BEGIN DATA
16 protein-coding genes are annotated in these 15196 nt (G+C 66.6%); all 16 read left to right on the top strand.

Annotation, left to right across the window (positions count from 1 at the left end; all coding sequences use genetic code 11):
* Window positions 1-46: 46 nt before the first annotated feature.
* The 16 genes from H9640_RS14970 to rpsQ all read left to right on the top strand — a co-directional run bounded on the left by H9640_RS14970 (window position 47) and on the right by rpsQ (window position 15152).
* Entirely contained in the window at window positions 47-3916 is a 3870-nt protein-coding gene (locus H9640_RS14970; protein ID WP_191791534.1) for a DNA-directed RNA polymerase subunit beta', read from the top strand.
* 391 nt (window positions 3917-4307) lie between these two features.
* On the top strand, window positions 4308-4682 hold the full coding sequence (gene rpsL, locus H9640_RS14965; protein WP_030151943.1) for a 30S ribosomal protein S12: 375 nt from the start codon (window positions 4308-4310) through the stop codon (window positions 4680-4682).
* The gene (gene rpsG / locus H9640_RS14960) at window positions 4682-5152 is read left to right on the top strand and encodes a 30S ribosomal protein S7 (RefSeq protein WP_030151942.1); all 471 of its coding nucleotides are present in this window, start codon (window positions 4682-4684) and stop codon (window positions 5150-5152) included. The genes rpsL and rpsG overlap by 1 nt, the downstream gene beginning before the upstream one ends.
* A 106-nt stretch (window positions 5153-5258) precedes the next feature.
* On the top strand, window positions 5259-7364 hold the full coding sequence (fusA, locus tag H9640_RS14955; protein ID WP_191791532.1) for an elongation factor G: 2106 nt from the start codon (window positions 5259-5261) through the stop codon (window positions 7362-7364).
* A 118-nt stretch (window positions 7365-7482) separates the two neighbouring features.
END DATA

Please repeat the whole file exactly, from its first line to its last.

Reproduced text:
16 protein-coding genes are annotated in these 15196 nt (G+C 66.6%); all 16 read left to right on the top strand.

Annotation, left to right across the window (positions count from 1 at the left end; all coding sequences use genetic code 11):
* Window positions 1-46: 46 nt before the first annotated feature.
* The 16 genes from H9640_RS14970 to rpsQ all read left to right on the top strand — a co-directional run bounded on the left by H9640_RS14970 (window position 47) and on the right by rpsQ (window position 15152).
* Entirely contained in the window at window positions 47-3916 is a 3870-nt protein-coding gene (locus H9640_RS14970; protein ID WP_191791534.1) for a DNA-directed RNA polymerase subunit beta', read from the top strand.
* 391 nt (window positions 3917-4307) lie between these two features.
* On the top strand, window positions 4308-4682 hold the full coding sequence (gene rpsL, locus H9640_RS14965; protein WP_030151943.1) for a 30S ribosomal protein S12: 375 nt from the start codon (window positions 4308-4310) through the stop codon (window positions 4680-4682).
* The gene (gene rpsG / locus H9640_RS14960) at window positions 4682-5152 is read left to right on the top strand and encodes a 30S ribosomal protein S7 (RefSeq protein WP_030151942.1); all 471 of its coding nucleotides are present in this window, start codon (window positions 4682-4684) and stop codon (window positions 5150-5152) included. The genes rpsL and rpsG overlap by 1 nt, the downstream gene beginning before the upstream one ends.
* A 106-nt stretch (window positions 5153-5258) precedes the next feature.
* On the top strand, window positions 5259-7364 hold the full coding sequence (fusA, locus tag H9640_RS14955; protein ID WP_191791532.1) for an elongation factor G: 2106 nt from the start codon (window positions 5259-5261) through the stop codon (window positions 7362-7364).
* A 118-nt stretch (window positions 7365-7482) separates the two neighbouring features.